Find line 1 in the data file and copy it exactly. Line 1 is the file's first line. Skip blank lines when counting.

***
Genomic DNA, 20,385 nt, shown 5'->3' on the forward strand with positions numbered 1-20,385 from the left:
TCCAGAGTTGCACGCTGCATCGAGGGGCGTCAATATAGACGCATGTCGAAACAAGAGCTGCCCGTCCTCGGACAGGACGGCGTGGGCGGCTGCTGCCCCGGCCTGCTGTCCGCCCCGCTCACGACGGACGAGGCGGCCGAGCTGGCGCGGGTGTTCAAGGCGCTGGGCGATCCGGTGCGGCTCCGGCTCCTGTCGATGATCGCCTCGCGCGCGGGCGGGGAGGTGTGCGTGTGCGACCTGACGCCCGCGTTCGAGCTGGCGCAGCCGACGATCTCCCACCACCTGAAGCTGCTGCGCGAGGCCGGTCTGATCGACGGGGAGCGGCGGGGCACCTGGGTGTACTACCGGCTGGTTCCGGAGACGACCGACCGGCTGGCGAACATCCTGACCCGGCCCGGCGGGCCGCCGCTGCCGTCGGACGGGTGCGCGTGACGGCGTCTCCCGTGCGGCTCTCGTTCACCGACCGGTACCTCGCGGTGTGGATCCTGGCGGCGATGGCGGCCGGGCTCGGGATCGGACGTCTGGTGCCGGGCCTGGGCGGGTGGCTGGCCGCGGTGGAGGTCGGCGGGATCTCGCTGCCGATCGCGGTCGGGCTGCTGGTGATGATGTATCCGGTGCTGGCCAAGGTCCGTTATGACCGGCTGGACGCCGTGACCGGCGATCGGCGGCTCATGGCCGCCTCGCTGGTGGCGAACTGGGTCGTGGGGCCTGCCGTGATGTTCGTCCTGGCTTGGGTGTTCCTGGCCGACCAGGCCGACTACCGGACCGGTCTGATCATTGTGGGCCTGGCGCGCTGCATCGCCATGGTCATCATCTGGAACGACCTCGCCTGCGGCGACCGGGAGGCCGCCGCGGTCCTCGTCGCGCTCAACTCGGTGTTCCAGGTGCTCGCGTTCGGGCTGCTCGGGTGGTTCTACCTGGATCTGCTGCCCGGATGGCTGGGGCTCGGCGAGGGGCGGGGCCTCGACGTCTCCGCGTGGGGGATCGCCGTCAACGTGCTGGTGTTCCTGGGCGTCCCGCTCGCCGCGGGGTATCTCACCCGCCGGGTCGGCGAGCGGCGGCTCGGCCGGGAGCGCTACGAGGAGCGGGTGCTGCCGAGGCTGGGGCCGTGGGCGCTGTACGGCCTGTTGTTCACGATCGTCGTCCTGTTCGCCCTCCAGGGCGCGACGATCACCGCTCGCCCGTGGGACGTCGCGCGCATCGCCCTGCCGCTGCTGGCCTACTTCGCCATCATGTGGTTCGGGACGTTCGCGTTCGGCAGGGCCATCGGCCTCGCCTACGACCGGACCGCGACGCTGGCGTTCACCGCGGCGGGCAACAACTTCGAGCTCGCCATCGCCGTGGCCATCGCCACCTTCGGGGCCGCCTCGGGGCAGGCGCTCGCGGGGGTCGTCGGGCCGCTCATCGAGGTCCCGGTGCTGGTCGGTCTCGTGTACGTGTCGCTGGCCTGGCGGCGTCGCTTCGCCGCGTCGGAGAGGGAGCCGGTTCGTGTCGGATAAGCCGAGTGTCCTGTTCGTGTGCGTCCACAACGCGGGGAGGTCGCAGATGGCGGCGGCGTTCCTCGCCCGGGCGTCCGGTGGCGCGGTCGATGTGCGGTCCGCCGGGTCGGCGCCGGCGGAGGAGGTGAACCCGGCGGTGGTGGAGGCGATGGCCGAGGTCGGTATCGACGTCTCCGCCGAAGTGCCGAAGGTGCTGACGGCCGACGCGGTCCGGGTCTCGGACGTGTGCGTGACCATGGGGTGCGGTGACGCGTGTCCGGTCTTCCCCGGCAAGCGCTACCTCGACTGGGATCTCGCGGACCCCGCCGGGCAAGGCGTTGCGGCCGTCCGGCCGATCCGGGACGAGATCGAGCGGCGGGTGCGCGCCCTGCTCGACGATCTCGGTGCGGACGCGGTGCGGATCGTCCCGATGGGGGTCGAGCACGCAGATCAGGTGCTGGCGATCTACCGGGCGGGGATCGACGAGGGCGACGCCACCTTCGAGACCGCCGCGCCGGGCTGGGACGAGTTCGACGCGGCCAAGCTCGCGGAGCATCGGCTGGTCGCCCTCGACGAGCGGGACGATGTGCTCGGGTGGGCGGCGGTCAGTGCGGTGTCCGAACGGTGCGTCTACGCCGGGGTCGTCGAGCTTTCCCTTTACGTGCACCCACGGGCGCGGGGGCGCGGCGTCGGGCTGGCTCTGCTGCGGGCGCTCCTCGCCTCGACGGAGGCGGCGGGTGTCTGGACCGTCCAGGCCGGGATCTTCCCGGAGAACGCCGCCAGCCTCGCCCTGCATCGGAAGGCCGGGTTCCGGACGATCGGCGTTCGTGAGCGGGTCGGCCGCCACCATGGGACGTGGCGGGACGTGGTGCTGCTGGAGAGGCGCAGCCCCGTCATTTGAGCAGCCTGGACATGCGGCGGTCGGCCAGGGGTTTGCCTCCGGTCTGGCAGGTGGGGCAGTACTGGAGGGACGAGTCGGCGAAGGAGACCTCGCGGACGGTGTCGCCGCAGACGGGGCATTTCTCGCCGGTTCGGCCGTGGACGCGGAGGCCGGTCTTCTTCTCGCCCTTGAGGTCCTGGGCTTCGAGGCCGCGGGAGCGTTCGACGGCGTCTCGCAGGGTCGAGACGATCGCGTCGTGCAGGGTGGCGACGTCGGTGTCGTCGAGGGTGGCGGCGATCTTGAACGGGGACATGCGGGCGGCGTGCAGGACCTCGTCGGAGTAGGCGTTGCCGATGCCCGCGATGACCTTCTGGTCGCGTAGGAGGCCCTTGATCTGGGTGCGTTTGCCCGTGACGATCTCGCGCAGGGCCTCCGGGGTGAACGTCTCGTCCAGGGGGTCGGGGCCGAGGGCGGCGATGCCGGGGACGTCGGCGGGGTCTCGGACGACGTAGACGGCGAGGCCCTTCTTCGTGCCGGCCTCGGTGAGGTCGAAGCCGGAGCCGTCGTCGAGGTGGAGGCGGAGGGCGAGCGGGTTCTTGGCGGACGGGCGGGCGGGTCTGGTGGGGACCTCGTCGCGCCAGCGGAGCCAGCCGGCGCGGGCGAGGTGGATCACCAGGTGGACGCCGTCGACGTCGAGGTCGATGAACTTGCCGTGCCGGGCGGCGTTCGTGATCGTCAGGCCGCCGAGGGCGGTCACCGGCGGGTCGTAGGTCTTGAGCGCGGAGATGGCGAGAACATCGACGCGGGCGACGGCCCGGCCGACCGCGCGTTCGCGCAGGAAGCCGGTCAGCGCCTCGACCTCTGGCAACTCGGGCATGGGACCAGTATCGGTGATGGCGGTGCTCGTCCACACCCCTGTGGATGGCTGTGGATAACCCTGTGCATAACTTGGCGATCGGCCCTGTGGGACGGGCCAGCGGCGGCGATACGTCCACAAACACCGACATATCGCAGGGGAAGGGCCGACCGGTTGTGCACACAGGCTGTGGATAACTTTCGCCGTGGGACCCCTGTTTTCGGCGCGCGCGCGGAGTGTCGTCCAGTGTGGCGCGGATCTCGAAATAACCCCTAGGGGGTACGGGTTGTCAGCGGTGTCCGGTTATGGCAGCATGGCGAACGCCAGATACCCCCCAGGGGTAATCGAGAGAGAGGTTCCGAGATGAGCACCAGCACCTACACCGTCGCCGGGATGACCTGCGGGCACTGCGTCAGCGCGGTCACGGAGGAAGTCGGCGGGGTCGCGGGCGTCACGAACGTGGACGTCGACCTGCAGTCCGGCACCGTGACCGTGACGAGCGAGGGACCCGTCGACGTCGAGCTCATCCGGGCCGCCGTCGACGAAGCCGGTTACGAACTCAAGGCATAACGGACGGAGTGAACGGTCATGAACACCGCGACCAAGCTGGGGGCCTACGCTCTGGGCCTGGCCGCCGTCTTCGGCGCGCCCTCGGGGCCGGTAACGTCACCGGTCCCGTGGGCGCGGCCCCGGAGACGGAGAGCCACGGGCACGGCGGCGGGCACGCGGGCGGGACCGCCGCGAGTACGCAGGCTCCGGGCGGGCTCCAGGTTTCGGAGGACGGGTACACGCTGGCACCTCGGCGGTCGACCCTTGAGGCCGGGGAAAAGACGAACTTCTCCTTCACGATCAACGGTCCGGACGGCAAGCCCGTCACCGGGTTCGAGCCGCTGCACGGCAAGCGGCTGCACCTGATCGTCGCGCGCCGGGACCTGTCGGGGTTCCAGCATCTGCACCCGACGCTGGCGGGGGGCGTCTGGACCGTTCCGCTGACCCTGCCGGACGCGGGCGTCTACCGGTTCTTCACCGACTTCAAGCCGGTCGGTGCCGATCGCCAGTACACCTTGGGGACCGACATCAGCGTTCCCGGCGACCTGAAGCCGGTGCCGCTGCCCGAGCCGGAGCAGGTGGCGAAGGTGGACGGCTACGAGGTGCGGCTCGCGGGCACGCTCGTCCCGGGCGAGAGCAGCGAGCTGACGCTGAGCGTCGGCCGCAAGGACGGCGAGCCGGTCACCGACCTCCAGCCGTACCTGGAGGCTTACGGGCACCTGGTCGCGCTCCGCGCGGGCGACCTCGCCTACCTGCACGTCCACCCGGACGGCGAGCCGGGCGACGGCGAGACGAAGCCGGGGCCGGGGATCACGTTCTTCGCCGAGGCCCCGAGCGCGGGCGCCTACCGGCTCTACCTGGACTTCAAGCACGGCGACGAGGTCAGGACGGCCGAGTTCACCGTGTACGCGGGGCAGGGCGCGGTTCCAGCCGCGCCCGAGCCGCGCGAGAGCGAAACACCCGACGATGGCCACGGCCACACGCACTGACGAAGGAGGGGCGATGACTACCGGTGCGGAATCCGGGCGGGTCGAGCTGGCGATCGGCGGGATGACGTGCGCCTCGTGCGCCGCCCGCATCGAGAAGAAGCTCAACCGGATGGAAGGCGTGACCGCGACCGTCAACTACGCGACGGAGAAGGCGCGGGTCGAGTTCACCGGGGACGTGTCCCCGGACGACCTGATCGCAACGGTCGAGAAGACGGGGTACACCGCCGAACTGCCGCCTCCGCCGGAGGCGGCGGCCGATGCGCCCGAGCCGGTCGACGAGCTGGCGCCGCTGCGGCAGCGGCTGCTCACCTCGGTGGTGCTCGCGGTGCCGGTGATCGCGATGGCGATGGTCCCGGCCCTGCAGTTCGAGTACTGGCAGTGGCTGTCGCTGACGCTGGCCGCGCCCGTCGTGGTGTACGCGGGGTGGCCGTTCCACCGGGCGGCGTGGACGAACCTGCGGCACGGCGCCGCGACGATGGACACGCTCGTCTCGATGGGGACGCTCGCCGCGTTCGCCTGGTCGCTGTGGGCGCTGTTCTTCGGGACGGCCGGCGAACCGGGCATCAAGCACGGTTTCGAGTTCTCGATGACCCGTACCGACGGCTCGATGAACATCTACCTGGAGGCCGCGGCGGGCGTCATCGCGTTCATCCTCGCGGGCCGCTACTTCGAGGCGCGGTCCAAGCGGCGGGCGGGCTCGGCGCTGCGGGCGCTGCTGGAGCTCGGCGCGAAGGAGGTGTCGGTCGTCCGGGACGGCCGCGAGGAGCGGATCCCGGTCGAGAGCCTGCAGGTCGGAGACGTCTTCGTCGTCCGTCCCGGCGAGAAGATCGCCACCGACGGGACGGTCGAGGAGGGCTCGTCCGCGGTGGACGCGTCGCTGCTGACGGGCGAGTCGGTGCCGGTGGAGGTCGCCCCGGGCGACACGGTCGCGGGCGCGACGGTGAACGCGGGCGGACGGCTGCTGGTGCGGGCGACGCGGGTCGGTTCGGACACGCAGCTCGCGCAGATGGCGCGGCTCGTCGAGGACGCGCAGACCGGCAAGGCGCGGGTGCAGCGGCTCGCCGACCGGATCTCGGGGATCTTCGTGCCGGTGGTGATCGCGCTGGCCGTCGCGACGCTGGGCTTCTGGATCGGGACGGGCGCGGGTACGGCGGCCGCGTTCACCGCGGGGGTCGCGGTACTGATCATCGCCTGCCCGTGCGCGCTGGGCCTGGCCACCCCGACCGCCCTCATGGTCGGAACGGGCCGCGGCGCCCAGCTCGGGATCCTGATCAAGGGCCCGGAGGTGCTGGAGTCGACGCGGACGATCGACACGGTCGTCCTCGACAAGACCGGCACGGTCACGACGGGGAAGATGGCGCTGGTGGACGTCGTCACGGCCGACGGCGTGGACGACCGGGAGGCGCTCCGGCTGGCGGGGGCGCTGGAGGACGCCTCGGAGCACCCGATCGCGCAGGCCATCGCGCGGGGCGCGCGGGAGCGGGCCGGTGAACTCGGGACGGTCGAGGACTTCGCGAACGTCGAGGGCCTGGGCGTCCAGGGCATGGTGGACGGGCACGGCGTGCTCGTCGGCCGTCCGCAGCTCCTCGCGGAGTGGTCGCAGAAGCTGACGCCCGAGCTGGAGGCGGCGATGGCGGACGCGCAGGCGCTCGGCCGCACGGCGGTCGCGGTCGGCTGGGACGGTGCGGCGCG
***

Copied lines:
Genomic DNA, 20,385 nt, shown 5'->3' on the forward strand with positions numbered 1-20,385 from the left: